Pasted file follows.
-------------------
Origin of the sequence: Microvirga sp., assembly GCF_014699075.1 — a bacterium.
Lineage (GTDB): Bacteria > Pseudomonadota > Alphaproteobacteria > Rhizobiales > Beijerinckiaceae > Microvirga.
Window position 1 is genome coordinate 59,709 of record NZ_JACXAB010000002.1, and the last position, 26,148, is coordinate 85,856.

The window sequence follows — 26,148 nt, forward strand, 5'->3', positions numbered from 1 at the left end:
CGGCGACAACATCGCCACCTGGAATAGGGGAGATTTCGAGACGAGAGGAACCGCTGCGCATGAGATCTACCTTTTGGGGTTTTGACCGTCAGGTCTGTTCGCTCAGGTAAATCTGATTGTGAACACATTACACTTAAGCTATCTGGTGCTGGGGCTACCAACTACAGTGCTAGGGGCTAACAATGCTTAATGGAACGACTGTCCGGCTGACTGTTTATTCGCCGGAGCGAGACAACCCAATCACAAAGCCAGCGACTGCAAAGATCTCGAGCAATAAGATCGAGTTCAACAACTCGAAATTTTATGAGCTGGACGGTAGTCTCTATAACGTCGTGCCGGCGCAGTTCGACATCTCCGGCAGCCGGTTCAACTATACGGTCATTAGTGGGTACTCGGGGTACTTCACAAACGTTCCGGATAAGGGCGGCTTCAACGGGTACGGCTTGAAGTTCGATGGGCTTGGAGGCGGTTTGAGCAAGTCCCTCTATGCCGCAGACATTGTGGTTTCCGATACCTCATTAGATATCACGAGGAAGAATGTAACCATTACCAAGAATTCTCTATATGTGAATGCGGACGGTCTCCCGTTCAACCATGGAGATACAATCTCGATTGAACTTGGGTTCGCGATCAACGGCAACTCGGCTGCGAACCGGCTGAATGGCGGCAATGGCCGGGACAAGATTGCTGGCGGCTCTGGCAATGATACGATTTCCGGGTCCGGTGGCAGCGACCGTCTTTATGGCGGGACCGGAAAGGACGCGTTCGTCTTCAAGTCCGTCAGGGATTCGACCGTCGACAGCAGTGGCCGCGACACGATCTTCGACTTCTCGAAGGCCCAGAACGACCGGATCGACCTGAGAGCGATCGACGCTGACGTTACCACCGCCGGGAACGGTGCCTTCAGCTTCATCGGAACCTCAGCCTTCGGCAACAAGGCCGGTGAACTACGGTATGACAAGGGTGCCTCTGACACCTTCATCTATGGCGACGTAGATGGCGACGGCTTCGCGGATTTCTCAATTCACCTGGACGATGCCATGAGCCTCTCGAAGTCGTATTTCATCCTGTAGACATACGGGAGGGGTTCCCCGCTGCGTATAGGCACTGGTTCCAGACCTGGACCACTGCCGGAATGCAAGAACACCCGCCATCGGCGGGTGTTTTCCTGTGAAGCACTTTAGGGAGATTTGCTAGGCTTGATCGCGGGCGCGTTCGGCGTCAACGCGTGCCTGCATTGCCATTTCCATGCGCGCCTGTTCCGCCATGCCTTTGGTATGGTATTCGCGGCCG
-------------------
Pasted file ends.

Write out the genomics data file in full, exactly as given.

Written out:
Origin of the sequence: Microvirga sp., assembly GCF_014699075.1 — a bacterium.
Lineage (GTDB): Bacteria > Pseudomonadota > Alphaproteobacteria > Rhizobiales > Beijerinckiaceae > Microvirga.
Window position 1 is genome coordinate 59,709 of record NZ_JACXAB010000002.1, and the last position, 26,148, is coordinate 85,856.

The window sequence follows — 26,148 nt, forward strand, 5'->3', positions numbered from 1 at the left end:
CGGCGACAACATCGCCACCTGGAATAGGGGAGATTTCGAGACGAGAGGAACCGCTGCGCATGAGATCTACCTTTTGGGGTTTTGACCGTCAGGTCTGTTCGCTCAGGTAAATCTGATTGTGAACACATTACACTTAAGCTATCTGGTGCTGGGGCTACCAACTACAGTGCTAGGGGCTAACAATGCTTAATGGAACGACTGTCCGGCTGACTGTTTATTCGCCGGAGCGAGACAACCCAATCACAAAGCCAGCGACTGCAAAGATCTCGAGCAATAAGATCGAGTTCAACAACTCGAAATTTTATGAGCTGGACGGTAGTCTCTATAACGTCGTGCCGGCGCAGTTCGACATCTCCGGCAGCCGGTTCAACTATACGGTCATTAGTGGGTACTCGGGGTACTTCACAAACGTTCCGGATAAGGGCGGCTTCAACGGGTACGGCTTGAAGTTCGATGGGCTTGGAGGCGGTTTGAGCAAGTCCCTCTATGCCGCAGACATTGTGGTTTCCGATACCTCATTAGATATCACGAGGAAGAATGTAACCATTACCAAGAATTCTCTATATGTGAATGCGGACGGTCTCCCGTTCAACCATGGAGATACAATCTCGATTGAACTTGGGTTCGCGATCAACGGCAACTCGGCTGCGAACCGGCTGAATGGCGGCAATGGCCGGGACAAGATTGCTGGCGGCTCTGGCAATGATACGATTTCCGGGTCCGGTGGCAGCGACCGTCTTTATGGCGGGACCGGAAAGGACGCGTTCGTCTTCAAGTCCGTCAGGGATTCGACCGTCGACAGCAGTGGCCGCGACACGATCTTCGACTTCTCGAAGGCCCAGAACGACCGGATCGACCTGAGAGCGATCGACGCTGACGTTACCACCGCCGGGAACGGTGCCTTCAGCTTCATCGGAACCTCAGCCTTCGGCAACAAGGCCGGTGAACTACGGTATGACAAGGGTGCCTCTGACACCTTCATCTATGGCGACGTAGATGGCGACGGCTTCGCGGATTTCTCAATTCACCTGGACGATGCCATGAGCCTCTCGAAGTCGTATTTCATCCTGTAGACATACGGGAGGGGTTCCCCGCTGCGTATAGGCACTGGTTCCAGACCTGGACCACTGCCGGAATGCAAGAACACCCGCCATCGGCGGGTGTTTTCCTGTGAAGCACTTTAGGGAGATTTGCTAGGCTTGATCGCGGGCGCGTTCGGCGTCAACGCGTGCCTGCATTGCCATTTCCATGCGCGCCTGTTCCGCCATGCCTTTGGTATGGTATTCGCGGCCG